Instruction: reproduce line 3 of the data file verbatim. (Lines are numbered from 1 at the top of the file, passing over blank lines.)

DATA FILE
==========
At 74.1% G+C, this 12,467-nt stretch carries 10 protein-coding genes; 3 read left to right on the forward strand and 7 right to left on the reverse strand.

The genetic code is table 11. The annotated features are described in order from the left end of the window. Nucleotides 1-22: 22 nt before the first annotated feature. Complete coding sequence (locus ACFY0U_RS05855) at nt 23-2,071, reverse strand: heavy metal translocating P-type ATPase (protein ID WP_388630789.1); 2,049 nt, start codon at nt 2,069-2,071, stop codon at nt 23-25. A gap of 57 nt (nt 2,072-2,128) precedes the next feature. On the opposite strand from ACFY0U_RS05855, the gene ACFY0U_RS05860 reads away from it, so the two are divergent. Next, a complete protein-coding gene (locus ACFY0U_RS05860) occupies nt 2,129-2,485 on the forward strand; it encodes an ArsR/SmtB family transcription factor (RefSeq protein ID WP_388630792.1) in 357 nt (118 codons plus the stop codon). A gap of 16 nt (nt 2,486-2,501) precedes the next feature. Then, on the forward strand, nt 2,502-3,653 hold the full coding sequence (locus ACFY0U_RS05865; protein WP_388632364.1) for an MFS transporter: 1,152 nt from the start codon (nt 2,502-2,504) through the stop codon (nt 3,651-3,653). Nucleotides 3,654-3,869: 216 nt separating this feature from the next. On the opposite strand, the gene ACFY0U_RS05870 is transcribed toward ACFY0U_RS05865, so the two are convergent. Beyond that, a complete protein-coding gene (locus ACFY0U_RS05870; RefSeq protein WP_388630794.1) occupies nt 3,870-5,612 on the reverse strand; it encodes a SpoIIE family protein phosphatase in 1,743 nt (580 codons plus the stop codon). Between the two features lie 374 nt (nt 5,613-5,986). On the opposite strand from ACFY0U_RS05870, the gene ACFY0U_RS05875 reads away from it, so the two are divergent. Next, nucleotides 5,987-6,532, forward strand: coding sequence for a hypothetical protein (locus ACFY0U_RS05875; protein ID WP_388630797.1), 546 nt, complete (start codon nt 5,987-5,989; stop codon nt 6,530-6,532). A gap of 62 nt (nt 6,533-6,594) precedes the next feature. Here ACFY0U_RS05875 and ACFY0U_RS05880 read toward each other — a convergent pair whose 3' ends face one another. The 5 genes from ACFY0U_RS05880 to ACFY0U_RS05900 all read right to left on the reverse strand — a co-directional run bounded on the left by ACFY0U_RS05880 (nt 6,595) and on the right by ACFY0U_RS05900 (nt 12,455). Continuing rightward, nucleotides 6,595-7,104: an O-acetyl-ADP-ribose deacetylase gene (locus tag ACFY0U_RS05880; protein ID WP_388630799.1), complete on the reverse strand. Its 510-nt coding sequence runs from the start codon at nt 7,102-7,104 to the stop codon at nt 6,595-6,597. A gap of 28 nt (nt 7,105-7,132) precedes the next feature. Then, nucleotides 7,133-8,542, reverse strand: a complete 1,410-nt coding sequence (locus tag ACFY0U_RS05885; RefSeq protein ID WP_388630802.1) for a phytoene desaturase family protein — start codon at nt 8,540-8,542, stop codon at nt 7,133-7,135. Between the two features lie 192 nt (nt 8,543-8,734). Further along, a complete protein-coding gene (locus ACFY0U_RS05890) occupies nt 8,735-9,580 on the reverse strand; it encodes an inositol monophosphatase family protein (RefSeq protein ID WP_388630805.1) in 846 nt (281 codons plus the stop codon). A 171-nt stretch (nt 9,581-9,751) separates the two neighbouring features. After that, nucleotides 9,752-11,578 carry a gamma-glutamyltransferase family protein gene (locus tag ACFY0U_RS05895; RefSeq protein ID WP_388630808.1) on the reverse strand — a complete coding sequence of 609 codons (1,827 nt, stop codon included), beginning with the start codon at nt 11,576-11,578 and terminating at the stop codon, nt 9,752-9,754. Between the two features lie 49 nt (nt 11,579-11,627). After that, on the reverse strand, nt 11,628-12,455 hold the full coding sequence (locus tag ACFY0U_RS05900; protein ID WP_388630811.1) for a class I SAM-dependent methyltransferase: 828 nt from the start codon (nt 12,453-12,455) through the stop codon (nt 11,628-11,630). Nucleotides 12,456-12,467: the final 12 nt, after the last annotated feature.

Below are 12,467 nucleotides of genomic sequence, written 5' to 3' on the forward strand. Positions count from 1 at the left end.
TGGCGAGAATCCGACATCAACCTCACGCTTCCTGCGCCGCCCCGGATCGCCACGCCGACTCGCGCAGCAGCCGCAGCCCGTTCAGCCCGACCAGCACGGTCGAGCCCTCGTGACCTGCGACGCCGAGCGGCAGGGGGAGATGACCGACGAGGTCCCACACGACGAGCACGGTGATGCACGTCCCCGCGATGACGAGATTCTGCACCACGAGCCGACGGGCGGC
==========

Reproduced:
Below are 12,467 nucleotides of genomic sequence, written 5' to 3' on the forward strand. Positions count from 1 at the left end.